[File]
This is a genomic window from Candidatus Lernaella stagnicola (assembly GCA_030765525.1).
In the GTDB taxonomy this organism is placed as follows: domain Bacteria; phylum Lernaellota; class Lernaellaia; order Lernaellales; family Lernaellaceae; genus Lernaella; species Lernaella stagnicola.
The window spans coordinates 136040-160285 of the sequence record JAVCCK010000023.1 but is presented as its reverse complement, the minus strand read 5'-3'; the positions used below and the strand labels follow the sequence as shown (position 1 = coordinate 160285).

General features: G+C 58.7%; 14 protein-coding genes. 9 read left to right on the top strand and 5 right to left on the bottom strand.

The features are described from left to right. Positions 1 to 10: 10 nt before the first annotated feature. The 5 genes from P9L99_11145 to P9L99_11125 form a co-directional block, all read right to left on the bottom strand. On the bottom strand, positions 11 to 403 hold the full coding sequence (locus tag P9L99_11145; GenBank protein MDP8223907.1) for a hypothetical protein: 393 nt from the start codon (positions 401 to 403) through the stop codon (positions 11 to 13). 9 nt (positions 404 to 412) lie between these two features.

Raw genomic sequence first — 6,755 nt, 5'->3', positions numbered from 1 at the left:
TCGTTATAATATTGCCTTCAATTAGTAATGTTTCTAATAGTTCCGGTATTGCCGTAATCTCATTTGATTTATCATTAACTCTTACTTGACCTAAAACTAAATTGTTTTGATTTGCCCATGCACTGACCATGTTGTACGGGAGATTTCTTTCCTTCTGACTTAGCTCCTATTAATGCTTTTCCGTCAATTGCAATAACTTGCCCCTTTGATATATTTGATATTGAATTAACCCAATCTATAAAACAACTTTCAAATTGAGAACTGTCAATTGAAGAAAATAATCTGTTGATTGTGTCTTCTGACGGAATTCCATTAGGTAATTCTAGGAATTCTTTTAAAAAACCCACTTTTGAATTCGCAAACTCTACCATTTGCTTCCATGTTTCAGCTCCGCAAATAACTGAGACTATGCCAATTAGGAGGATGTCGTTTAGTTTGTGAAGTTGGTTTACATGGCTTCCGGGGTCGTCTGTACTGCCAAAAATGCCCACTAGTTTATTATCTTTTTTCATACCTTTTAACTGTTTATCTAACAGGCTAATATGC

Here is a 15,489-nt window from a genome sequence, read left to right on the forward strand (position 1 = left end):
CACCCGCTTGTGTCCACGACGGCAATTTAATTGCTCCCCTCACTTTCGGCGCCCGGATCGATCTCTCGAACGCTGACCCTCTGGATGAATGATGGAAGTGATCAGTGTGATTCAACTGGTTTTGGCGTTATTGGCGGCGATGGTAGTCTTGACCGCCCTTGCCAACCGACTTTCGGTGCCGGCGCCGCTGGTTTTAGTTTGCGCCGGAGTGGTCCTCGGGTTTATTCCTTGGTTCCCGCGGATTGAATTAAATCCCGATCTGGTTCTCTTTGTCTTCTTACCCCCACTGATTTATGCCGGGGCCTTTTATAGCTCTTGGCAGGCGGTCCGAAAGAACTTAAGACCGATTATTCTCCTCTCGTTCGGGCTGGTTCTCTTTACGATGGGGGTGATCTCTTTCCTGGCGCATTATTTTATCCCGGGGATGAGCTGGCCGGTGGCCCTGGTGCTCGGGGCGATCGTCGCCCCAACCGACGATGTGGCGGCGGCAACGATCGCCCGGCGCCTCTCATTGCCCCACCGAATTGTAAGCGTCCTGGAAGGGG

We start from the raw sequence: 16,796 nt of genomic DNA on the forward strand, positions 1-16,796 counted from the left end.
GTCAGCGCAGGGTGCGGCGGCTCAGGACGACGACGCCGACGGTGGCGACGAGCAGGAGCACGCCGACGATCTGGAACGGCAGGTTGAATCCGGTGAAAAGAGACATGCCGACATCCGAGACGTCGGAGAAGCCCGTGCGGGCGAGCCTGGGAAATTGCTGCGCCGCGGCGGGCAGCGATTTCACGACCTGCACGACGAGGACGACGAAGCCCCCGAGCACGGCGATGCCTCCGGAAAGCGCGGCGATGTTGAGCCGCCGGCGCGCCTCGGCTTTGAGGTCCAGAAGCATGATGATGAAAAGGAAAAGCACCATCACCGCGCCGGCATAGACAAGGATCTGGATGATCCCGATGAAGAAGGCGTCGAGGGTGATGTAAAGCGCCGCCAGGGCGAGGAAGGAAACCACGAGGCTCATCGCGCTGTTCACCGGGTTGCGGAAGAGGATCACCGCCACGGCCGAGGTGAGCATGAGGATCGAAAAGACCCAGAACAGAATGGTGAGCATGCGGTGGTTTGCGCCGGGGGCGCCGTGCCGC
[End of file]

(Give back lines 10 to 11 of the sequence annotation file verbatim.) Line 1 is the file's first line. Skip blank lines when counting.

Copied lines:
We start from the raw sequence: 16,796 nt of genomic DNA on the forward strand, positions 1-16,796 counted from the left end.
GTCAGCGCAGGGTGCGGCGGCTCAGGACGACGACGCCGACGGTGGCGACGAGCAGGAGCACGCCGACGATCTGGAACGGCAGGTTGAATCCGGTGAAAAGAGACATGCCGACATCCGAGACGTCGGAGAAGCCCGTGCGGGCGAGCCTGGGAAATTGCTGCGCCGCGGCGGGCAGCGATTTCACGACCTGCACGACGAGGACGACGAAGCCCCCGAGCACGGCGATGCCTCCGGAAAGCGCGGCGATGTTGAGCCGCCGGCGCGCCTCGGCTTTGAGGTCCAGAAGCATGATGATGAAAAGGAAAAGCACCATCACCGCGCCGGCATAGACAAGGATCTGGATGATCCCGATGAAGAAGGCGTCGAGGGTGATGTAAAGCGCCGCCAGGGCGAGGAAGGAAACCACGAGGCTCATCGCGCTGTTCACCGGGTTGCGGAAGAGGATCACCGCCACGGCCGAGGTGAGCATGAGGATCGAAAAGACCCAGAACAGAATGGTGAGCATGCGGTGGTTTGCGCCGGGGGCGCCGTGCCGC